Wal-Mart Stores raised estimates for its first quarter, citing expense controls and fewer markdowns. The company now expects earnings between 74 and 76 cents a share, up from its prior range of 70 to 74 cents a share. The discount-retail giant said its March same-stores sales excluding fuel rose 0.7 percent, in-line with the company's expectations; including fuel, such sales increased 1.1 percent.

Wholesale-warehouse club Costco said sales at stores open at least a year rose 7 percent in March, topping analysts' expectations of just 5.9 percent.

Wal-Mart's hipper rival, Target, reported a bigger-than-expected 4.4 precent decline in same-store sales, the latest in a string of disappointing results from the chain.

Specialty chains and department stores continued to struggle. Even upscale retailers are feeling the pinch, with Nordstrom and Saks posting declines of 9.1 percent and 2.9 percent, respectively, both of which were bigger decliners than expected.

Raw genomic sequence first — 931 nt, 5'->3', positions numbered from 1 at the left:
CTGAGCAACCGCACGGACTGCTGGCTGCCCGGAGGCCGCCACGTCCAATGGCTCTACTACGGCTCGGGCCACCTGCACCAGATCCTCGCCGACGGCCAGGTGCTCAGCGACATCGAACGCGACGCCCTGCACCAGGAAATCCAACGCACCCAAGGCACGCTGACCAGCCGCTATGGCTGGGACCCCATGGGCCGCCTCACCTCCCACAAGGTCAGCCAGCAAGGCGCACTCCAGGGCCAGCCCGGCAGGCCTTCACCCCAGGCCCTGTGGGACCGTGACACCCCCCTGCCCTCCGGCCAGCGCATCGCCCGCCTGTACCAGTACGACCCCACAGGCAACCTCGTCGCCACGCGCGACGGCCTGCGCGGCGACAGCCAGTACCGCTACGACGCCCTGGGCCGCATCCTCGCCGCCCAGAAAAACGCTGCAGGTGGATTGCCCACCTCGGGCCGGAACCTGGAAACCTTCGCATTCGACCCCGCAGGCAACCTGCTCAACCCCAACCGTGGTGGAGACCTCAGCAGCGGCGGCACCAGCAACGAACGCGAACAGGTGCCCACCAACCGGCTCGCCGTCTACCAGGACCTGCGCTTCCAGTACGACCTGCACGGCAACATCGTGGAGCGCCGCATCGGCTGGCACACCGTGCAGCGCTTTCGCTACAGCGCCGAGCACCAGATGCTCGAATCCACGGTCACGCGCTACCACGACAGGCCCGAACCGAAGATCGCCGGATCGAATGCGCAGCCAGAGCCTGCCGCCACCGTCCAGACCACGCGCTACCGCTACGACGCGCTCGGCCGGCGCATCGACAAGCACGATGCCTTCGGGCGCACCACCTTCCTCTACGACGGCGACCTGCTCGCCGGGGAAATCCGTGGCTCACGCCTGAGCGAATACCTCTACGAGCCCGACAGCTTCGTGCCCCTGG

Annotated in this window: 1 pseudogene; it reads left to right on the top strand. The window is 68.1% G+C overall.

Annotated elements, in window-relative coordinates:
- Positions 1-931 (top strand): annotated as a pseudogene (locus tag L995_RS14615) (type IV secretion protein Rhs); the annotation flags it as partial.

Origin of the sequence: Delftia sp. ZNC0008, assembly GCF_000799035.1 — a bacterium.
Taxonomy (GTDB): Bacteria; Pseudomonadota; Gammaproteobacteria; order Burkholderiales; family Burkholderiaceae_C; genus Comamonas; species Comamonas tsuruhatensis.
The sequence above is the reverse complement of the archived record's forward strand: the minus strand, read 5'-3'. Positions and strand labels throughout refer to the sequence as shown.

However, high-end jeweler Tiffany said it expects a second half recovery in U.S. stores and is mulling expansion.

Regardless of good or bad reports, most retail stocks advancedThursday, which traders told CNBC was due to the fact that the sector was one of the most heavily shorted and the stocks haven't come off much from January lows, so the downside is limited.

The market buzz started early today, with news that Rupert Murdoch has joined in the battle for Yahoo . News Corp. is apparently in talks with Microsoft to make a joint bid for Yahoo, according to people involved in the discussions. The combination, which would join Yahoo, Microsoft’s MSN and News Corporation’s MySpace, would create a behemoth that would upend the Internet landscape.